Costochondritis is more common in those between 20 and 50 years of age, though it tends to peak in the 40's. It is also more common following an infection of the upper respiratory tract, usually caused by viruses. If you suffer with fibromyalgia, you are also more likely to have this condition.
The symptoms of costochondritis include:
The most affected ribs are usually the 2nd to the 7th ribs here, in any other or combination.
Only some of the above symptoms may be present. The likelihood of this diagnosis is more important if any of the associated causes discussed below is present.
The exact cause of costochondiritis is unknown. What we do know is that if often follows:
It could also occur "out of the blue" without any warning or predisposing factor.
The diagnosis of costochondritis is often made on clinical grounds. This means that you do not actually need any specific test to make of diagnosis of this condition.
After a thorough history to see if a cause or predisposing factor can be identified, a physical examination is necessary.
The most important findings on physical examination will be reproduction of pain on the chest wall or upper abdomen by apply pressure on the ribs.
It is important that other causes of chest or upper abdominal pain be excluded as the cause of the pain by carrying out some tests. Commonly requested tests that may be requested in the diagnostic work up for costochondritis will include:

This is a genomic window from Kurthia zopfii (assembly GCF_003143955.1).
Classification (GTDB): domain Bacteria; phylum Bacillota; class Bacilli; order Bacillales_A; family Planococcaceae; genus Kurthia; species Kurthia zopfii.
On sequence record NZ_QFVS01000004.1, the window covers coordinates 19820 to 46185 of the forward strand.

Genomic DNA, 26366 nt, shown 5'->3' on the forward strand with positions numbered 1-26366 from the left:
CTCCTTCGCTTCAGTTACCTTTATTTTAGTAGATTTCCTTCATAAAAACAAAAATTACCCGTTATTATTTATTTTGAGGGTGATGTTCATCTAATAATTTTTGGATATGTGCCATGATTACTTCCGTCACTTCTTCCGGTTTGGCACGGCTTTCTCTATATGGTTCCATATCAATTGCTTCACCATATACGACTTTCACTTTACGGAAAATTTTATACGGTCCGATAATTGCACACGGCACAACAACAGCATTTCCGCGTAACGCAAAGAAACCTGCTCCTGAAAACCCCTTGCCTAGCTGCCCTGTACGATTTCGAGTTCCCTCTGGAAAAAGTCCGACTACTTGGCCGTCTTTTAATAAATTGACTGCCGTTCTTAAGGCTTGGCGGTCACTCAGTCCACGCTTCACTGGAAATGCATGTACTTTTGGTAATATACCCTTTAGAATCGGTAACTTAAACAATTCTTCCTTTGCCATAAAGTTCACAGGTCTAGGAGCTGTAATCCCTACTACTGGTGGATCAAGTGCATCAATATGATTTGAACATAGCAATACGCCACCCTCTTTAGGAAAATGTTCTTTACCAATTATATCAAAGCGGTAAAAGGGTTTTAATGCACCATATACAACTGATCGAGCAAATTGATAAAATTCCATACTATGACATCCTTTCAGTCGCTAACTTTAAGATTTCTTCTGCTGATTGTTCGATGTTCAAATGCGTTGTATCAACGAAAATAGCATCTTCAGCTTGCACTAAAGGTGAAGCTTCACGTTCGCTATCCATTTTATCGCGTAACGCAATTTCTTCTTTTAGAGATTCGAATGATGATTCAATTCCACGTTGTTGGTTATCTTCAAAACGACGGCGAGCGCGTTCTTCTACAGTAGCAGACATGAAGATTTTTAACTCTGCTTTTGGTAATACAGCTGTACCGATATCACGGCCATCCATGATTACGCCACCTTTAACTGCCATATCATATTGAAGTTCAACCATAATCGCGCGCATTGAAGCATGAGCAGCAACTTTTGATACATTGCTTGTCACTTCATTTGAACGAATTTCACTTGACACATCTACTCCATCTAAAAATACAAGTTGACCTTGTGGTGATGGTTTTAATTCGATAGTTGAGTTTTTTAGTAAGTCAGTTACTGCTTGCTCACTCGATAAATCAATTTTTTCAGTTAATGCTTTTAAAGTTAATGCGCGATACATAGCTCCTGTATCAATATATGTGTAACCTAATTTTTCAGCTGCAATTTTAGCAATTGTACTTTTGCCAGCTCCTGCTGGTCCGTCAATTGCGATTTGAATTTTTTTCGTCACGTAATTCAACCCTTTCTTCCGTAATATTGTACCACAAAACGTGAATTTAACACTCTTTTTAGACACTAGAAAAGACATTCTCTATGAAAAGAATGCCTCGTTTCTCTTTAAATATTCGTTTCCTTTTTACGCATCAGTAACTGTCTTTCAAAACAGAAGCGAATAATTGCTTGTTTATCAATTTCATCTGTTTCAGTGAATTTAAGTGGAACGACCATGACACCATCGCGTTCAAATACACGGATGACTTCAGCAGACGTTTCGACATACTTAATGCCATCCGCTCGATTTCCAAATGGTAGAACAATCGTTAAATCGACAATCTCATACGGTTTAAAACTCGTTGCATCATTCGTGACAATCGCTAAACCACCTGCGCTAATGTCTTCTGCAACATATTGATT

A blood test for Cardiac enzymes (like troponin) may also be done to exclude a heart attack.
Other things to look out for in a chest radiogram is the possibility of a pneumothorax - air in the chest wall, outside the lungs.
Other test that may be done in specialized center include MRI, gallium radionuclide, and ultrasound scanning.
Costochondritis resolves on its own most times without treatment. On the average, it takes 4 to 6 weeks for symptoms to resolve, but could last for several months especially in post surgical cases.
In severe cases however, the use of simple pain killers like paracetamol (acetaminophen) on it own or in conjunction with medications like ibuprofen or diclofenac (NSAIDS), helps. Steroids like prednisolone and other rheumatological medications like sulfasalazine has been found to shorten the duration of symptoms. Such medications are best prescribed by expert rheumatologist.
In the presence of fibromyalgia, adequate sleep, brisk exercise, as well as the use of antidepressants like amitriptylline or duloxetine for prolonged costochondritis pain has been found to be very helpful to some.
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